# Sum of Related Periodic Functions

• Dschumanji
In summary, the conversation discusses the question of whether a periodic function can have a fundamental period less than its smallest period when a higher frequency version of the function is added to itself. The participants have been searching for counterexamples and proofs, but have not found any new information. One participant presents a proof that any other period of a function must be an integer multiple of its fundamental period.
Dschumanji
I have been looking through the book Counterexamples: From Elementary Calculus to the Beginning of Calculus and became interested in the section on periodic functions. I thought of the following question:

Suppose you have a periodic real valued function f(x) with a fundamental period T. Let c be an integer greater than 1. Is it possible for f(x)+f(cx) to have a fundamental period less than T?

Many simple examples would seem to indicate that the answer is no, but I can't find a proof and have failed to develop my own proof. I searched through many other books on counterexamples and can't seem to find an example that would indicate the answer is yes.

I believe that the answer would be no as well. At least that's what I think it would be intuitively. Perhaps a proof could be made by taking the derivative where the integer is then seen as a constant and comparing said constant to the period or something like that. Perhaps a proof could be made based off of the definitions you have given? I'm not sure how exactly you want to go about your proof. Anything that you started or something else you had in mind?

RaulTheUCSCSlug said:
I believe that the answer would be no as well. At least that's what I think it would be intuitively. Perhaps a proof could be made by taking the derivative where the integer is then seen as a constant and comparing said constant to the period or something like that. Perhaps a proof could be made based off of the definitions you have given? I'm not sure how exactly you want to go about your proof. Anything that you started or something else you had in mind?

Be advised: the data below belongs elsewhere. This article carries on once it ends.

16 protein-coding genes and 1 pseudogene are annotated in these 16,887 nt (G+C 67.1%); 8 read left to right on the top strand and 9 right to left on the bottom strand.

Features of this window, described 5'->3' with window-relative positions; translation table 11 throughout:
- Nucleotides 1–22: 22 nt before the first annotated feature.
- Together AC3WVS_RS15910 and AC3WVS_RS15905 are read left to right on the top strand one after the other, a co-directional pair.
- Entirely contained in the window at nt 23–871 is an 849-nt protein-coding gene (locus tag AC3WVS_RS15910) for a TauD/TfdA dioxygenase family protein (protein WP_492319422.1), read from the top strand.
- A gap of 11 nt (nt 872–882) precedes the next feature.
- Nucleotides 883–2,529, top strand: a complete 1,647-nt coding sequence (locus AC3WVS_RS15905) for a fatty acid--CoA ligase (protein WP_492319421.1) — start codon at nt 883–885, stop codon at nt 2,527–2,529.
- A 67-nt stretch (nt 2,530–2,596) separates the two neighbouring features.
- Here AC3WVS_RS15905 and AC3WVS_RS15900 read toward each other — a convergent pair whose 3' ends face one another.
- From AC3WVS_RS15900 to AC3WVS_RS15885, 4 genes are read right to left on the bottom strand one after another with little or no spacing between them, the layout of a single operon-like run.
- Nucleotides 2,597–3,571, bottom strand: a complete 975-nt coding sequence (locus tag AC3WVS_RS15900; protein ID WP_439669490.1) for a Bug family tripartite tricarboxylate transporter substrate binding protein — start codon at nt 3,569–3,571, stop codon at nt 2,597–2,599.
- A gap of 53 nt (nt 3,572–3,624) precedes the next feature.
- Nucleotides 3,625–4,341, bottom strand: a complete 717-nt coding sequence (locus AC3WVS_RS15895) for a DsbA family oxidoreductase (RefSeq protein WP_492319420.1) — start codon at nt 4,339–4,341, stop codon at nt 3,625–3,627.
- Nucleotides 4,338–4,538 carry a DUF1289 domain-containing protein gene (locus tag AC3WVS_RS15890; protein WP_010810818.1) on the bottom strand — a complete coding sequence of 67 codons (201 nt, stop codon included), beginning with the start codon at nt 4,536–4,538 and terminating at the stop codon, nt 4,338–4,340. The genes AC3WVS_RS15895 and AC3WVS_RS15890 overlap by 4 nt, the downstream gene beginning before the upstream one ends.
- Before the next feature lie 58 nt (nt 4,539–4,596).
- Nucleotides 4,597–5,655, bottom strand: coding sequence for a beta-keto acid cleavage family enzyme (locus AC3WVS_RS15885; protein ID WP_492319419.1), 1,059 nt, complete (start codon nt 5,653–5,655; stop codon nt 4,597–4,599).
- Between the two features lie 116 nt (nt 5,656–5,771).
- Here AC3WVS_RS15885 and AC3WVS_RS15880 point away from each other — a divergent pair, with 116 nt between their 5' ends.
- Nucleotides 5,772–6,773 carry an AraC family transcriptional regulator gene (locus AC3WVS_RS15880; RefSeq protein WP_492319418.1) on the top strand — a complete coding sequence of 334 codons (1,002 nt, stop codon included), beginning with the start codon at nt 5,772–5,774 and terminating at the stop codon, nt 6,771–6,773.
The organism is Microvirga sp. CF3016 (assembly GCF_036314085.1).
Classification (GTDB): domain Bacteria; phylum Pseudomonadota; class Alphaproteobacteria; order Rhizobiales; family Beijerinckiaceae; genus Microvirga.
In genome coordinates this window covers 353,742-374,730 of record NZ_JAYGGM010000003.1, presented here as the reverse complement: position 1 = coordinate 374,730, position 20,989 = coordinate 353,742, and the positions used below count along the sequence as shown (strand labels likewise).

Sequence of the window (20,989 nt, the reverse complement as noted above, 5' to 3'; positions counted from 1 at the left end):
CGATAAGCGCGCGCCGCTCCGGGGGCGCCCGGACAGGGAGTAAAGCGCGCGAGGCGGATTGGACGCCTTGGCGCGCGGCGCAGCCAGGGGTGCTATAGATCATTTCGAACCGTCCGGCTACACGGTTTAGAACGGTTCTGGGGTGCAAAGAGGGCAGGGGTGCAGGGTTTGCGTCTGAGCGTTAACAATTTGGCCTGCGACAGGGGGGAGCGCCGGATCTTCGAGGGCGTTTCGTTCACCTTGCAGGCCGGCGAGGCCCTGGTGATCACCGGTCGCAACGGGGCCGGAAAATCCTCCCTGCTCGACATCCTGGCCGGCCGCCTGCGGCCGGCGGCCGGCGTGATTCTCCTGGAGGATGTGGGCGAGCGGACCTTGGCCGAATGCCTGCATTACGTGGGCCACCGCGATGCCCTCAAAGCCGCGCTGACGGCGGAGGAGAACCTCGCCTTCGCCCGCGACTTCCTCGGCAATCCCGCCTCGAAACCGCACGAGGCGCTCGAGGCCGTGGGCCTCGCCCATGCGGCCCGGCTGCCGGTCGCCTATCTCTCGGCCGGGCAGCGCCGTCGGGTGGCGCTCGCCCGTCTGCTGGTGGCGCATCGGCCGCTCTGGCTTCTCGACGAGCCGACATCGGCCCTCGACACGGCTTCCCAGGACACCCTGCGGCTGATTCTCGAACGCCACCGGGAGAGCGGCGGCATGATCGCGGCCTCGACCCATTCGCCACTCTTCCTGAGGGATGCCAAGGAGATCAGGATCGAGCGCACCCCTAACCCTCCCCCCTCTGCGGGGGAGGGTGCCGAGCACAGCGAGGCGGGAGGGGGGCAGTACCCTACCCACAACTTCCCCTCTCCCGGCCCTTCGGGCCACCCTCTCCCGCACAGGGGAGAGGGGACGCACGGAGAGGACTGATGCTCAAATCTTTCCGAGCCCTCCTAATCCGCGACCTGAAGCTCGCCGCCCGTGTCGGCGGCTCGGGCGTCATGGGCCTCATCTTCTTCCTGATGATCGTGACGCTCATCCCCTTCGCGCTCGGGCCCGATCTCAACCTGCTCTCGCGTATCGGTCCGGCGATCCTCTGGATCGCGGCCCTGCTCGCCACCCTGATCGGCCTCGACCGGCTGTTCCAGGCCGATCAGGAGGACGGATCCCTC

The function may or may not be differentiable. I have been trying to construct a proof (using contradiction) to show that the sum must have a fundamental period of T using only the information given. I have only gotten as far as showing that if the sum has a fundamental period less than T, then that period must be of the form T/d where d is an integer greater than 1, c does not divide d, and d does not divide c. I have hit a road block trying to show that d must be 1. It seems that there is not enough information to finish the proof. If that were the case then there should be a counterexample showing that the fundamental period of the sum can be less than T.

Dschumanji said:
Suppose you have a periodic real valued function f(x) with a fundamental period T. Let c be an integer greater than 1. Is it possible for f(x)+f(cx) to have a fundamental period less than T?
I am not exactly sure of what you are asking, but I will present a proof of something that I hope is what you are asking.

Assume f(x) has fundamental period T (i.e. f(x+T)= f(x) for all x). Of course f(x) is also periodic with period 2T, 3T,... but T is the smallest value that the period can have. Now, if f(x) is also periodic with period U ( f(x+U)= f(x) for all x) and U>T, then there must exist an integer n such that n⋅T≤U<(n+1)⋅T. If U>n⋅T, then f(x+(U-n⋅T)) = f((x+U)-n⋅T)=f(x-n⋅T)=f(x), so f would be periodic with period (U-n⋅T). But subtracting n⋅T from the inequality results in 0≤(U-n⋅T)<T, a contradiction (since T is assumed to be the smallest value for the period).